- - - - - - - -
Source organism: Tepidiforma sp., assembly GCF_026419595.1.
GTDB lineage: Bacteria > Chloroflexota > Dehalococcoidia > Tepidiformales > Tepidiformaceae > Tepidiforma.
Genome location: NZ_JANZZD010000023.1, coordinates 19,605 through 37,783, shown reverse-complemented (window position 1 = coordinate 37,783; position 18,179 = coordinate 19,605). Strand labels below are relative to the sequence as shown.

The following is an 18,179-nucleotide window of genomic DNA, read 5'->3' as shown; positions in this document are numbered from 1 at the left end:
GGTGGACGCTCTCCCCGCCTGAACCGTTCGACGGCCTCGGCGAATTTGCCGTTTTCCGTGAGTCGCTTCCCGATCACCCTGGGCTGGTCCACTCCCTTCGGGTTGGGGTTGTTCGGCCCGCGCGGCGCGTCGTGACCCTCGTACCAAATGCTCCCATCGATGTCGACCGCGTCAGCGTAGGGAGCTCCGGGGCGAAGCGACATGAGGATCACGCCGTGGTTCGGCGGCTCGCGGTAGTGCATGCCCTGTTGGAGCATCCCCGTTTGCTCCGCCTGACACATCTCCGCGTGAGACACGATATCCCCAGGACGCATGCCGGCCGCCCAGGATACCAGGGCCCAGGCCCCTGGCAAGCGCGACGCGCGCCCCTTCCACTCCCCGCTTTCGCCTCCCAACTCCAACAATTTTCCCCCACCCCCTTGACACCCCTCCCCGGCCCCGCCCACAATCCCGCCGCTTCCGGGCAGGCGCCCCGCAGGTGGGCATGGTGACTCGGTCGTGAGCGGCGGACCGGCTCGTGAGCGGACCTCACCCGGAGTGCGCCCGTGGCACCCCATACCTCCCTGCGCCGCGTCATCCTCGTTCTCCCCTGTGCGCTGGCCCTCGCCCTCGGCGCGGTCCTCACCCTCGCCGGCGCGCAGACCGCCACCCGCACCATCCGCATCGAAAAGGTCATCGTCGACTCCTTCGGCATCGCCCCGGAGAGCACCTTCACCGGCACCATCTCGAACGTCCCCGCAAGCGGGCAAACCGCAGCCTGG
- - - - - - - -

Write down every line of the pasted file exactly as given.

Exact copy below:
Source organism: Tepidiforma sp., assembly GCF_026419595.1.
GTDB lineage: Bacteria > Chloroflexota > Dehalococcoidia > Tepidiformales > Tepidiformaceae > Tepidiforma.
Genome location: NZ_JANZZD010000023.1, coordinates 19,605 through 37,783, shown reverse-complemented (window position 1 = coordinate 37,783; position 18,179 = coordinate 19,605). Strand labels below are relative to the sequence as shown.

The following is an 18,179-nucleotide window of genomic DNA, read 5'->3' as shown; positions in this document are numbered from 1 at the left end:
GGTGGACGCTCTCCCCGCCTGAACCGTTCGACGGCCTCGGCGAATTTGCCGTTTTCCGTGAGTCGCTTCCCGATCACCCTGGGCTGGTCCACTCCCTTCGGGTTGGGGTTGTTCGGCCCGCGCGGCGCGTCGTGACCCTCGTACCAAATGCTCCCATCGATGTCGACCGCGTCAGCGTAGGGAGCTCCGGGGCGAAGCGACATGAGGATCACGCCGTGGTTCGGCGGCTCGCGGTAGTGCATGCCCTGTTGGAGCATCCCCGTTTGCTCCGCCTGACACATCTCCGCGTGAGACACGATATCCCCAGGACGCATGCCGGCCGCCCAGGATACCAGGGCCCAGGCCCCTGGCAAGCGCGACGCGCGCCCCTTCCACTCCCCGCTTTCGCCTCCCAACTCCAACAATTTTCCCCCACCCCCTTGACACCCCTCCCCGGCCCCGCCCACAATCCCGCCGCTTCCGGGCAGGCGCCCCGCAGGTGGGCATGGTGACTCGGTCGTGAGCGGCGGACCGGCTCGTGAGCGGACCTCACCCGGAGTGCGCCCGTGGCACCCCATACCTCCCTGCGCCGCGTCATCCTCGTTCTCCCCTGTGCGCTGGCCCTCGCCCTCGGCGCGGTCCTCACCCTCGCCGGCGCGCAGACCGCCACCCGCACCATCCGCATCGAAAAGGTCATCGTCGACTCCTTCGGCATCGCCCCGGAGAGCACCTTCACCGGCACCATCTCGAACGTCCCCGCAAGCGGGCAAACCGCAGCCTGG